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Caught on the Fly: Where’s the For?

American Government Special Collections Reference Desk

Ted Landphair's America Buses

Caught on the Fly: Where’s the For?

Ted Landphair
Voice of America
December 8, 2010

Listen to Caught on the Fly: Where’s the For? - MP3 - 2.5MB - 6:05

School BusLet’s see. Red, blinking lights and a big-old stop sign next to the driver mean . . . speed right on by? Try again. (Svadilfiri, Flickr Creative Commons) Trailer ParkThings don’t look so prosperous, in this row at least, at a trailer park on the edge of the prairie. (Charles Henry, Flickr Creative Commons) Gas Pump Handle

Where’s the For?

My colleague Julie Taboh passed me a Washington Post article on which she scribbled the following note, replete with exclamation points:

TED! The importance of prepositions!

It seems that a fellow named John Mendez, of Woodbridge, Virginia, was having a bad day. His tools had just been stolen, and he had been laid off from his job. So he was likely out of sorts when he came upon a school bus, loaded with children, that was stopped with its red lights flashing and its “STOP” sign extended outside the driver’s window.

Whether he was or wasn’t preoccupied, Mendez drove right past the bus and into the clutches of a waiting police officer, who cited him for reckless driving — a serious charge that carries the potential of jail time and a hefty fine.

In that situation, most people I know would have gone before the judge, pleaded “guilty with an explanation,” and asked for leniency, considering the circumstances.

Mendez not only pleaded “not guilty,” he beat the rap, despite clear evidence that he had, indeed, lurched around a stopped school bus, potentially endangering the lives of little ones and their parents who could have popped out from in front of the bus.

Mendez’s defense was ingenious and indisputable.

He simply didn’t do what he was charged with, and he could prove it.

Here’s the 40-year-old Virginia statute covering the situation:

A person is guilty of reckless driving who fails to stop, when approaching from any direction, any school bus which is stopped on any highway, private road or school driveway for the purpose of taking on or discharging children.

Nope, never did such a thing, Mendez told the court.

And the judge reluctantly agreed with him, acquitted him, and sent him on his merry way without any sort of penalty.

How is that possible? Read the statute again, slowly, word for word.

If you look carefully, because of a single missing preposition, perhaps “for,” the language says nothing at all about passing stopped school buses.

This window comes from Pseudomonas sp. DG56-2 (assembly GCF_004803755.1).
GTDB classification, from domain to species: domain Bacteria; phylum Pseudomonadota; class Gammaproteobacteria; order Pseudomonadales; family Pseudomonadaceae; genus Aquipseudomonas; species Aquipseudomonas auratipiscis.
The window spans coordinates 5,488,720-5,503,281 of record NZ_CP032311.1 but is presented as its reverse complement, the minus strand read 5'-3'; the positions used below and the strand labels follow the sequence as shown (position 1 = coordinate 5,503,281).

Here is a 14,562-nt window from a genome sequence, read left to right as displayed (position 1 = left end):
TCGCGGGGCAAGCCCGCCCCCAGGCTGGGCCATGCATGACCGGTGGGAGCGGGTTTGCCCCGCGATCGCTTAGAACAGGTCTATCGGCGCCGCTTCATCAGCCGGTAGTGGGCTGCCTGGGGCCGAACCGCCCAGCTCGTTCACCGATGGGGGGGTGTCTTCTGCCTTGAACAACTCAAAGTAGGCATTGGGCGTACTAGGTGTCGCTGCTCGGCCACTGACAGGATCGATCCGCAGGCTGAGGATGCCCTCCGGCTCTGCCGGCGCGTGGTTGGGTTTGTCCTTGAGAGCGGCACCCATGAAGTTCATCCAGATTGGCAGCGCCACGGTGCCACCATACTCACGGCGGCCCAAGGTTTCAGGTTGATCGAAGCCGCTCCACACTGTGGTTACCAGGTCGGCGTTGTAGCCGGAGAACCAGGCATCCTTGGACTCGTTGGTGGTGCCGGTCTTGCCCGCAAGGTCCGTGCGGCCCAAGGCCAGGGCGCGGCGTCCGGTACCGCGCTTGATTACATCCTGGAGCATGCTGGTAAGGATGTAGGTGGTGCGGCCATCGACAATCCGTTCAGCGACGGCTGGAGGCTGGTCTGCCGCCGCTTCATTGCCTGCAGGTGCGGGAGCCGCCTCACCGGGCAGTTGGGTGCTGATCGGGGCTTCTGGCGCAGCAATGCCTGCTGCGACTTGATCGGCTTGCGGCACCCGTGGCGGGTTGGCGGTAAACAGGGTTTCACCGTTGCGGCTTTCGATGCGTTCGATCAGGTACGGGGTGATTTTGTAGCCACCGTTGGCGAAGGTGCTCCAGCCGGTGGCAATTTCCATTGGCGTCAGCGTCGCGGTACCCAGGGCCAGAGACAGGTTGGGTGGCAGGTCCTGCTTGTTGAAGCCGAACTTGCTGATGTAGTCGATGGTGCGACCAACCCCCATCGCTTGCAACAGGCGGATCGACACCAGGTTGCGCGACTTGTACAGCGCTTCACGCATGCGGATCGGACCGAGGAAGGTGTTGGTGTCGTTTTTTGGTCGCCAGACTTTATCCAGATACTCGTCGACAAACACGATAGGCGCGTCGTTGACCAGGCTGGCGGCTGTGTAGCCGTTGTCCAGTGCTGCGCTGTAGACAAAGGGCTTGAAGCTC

As it reads, one can be deemed reckless for stopping the school bus. The statute says nothing about failing to stop for it!

Mendez didn’t stop the bus, he pointed out. It was already at a standstill, idling. He was, the judge had to agree, as innocent as the day is long.

And the way things work in state bureaucracies, the law can’t be changed until the newly elected Virginia legislature convenes in January; even worse, any amended law — one with the added “for” — won’t take effect until June.

I doubt that means that drivers will now whiz past stopped school buses with impunity in Virginia, since I’m sure law enforcement will find something besides reckless-driving charges to bring in such circumstances.

But what happened in Woodbridge says something about both John Mendez’s astute eye for detail and about, as Julie puts it, “the importance of prepositions.”

As she and I later discussed, wee prepositions are tricky, especially for immigrants for whom English is a second language. They often stick the wrong one into sentences because the wording would be quite different in their native languages.

My next-cubicle neighbor, Greek-born Penelope Poulou, gave me an illustration. Americans say, “I believe in you” in English. But the equivalent in Greek, if you tried to translate it word for word into English, would be, “I believe to you.”

No doubt lots of English-learning newcomers have said words to the effect of, “I believe to you” and been sternly corrected or even laughed at.

Prepositions aren’t consistent, even IN English. Why, for instance, do we say we’re “on the train,” but we’re “in the car”? We’re in the train, too, of course. But if we said we were “on the car,” that would conjure up images of silent-film slapstick stars balancing atop an automobile’s roof in heavy traffic.

The Virginia school-bus law didn’t use the wrong word, of course. It left a key little word out. In either case, be on the lookout for sneaky, powerful prepositions.

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